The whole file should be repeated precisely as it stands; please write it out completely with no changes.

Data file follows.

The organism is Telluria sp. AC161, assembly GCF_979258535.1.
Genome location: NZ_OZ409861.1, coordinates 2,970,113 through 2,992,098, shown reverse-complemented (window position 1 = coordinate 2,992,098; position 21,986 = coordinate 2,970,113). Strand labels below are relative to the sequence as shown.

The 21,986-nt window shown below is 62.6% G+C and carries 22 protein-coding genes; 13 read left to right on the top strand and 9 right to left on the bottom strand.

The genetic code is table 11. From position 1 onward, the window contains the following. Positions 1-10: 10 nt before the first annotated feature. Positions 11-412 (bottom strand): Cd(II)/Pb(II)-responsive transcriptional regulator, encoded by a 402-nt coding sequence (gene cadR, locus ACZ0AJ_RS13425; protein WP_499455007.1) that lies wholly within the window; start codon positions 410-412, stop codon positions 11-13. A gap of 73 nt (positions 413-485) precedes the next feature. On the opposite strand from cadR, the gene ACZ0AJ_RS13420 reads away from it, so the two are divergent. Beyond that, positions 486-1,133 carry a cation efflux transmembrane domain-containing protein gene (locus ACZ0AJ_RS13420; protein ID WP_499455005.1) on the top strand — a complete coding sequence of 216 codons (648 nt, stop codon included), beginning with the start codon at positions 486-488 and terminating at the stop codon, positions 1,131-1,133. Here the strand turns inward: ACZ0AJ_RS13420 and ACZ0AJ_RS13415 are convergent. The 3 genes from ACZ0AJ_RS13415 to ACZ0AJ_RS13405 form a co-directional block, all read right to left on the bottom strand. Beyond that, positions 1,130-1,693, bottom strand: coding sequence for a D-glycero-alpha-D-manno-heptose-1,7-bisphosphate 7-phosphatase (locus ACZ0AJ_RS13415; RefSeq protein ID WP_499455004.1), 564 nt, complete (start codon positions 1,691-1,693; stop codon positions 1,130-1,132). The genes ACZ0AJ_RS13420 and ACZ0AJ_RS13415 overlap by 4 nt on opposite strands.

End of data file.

The organism is Telluria sp. AC161, assembly GCF_979258535.1.
Genome location: NZ_OZ409861.1, coordinates 2,970,113 through 2,992,098, shown reverse-complemented (window position 1 = coordinate 2,992,098; position 21,986 = coordinate 2,970,113). Strand labels below are relative to the sequence as shown.

The 21,986-nt window shown below is 62.6% G+C and carries 22 protein-coding genes; 13 read left to right on the top strand and 9 right to left on the bottom strand.

The genetic code is table 11. From position 1 onward, the window contains the following. Positions 1-10: 10 nt before the first annotated feature. Positions 11-412 (bottom strand): Cd(II)/Pb(II)-responsive transcriptional regulator, encoded by a 402-nt coding sequence (gene cadR, locus ACZ0AJ_RS13425; protein WP_499455007.1) that lies wholly within the window; start codon positions 410-412, stop codon positions 11-13. A gap of 73 nt (positions 413-485) precedes the next feature. On the opposite strand from cadR, the gene ACZ0AJ_RS13420 reads away from it, so the two are divergent. Beyond that, positions 486-1,133 carry a cation efflux transmembrane domain-containing protein gene (locus ACZ0AJ_RS13420; protein ID WP_499455005.1) on the top strand — a complete coding sequence of 216 codons (648 nt, stop codon included), beginning with the start codon at positions 486-488 and terminating at the stop codon, positions 1,131-1,133. Here the strand turns inward: ACZ0AJ_RS13420 and ACZ0AJ_RS13415 are convergent. The 3 genes from ACZ0AJ_RS13415 to ACZ0AJ_RS13405 form a co-directional block, all read right to left on the bottom strand. Beyond that, positions 1,130-1,693, bottom strand: coding sequence for a D-glycero-alpha-D-manno-heptose-1,7-bisphosphate 7-phosphatase (locus ACZ0AJ_RS13415; RefSeq protein ID WP_499455004.1), 564 nt, complete (start codon positions 1,691-1,693; stop codon positions 1,130-1,132). The genes ACZ0AJ_RS13420 and ACZ0AJ_RS13415 overlap by 4 nt on opposite strands.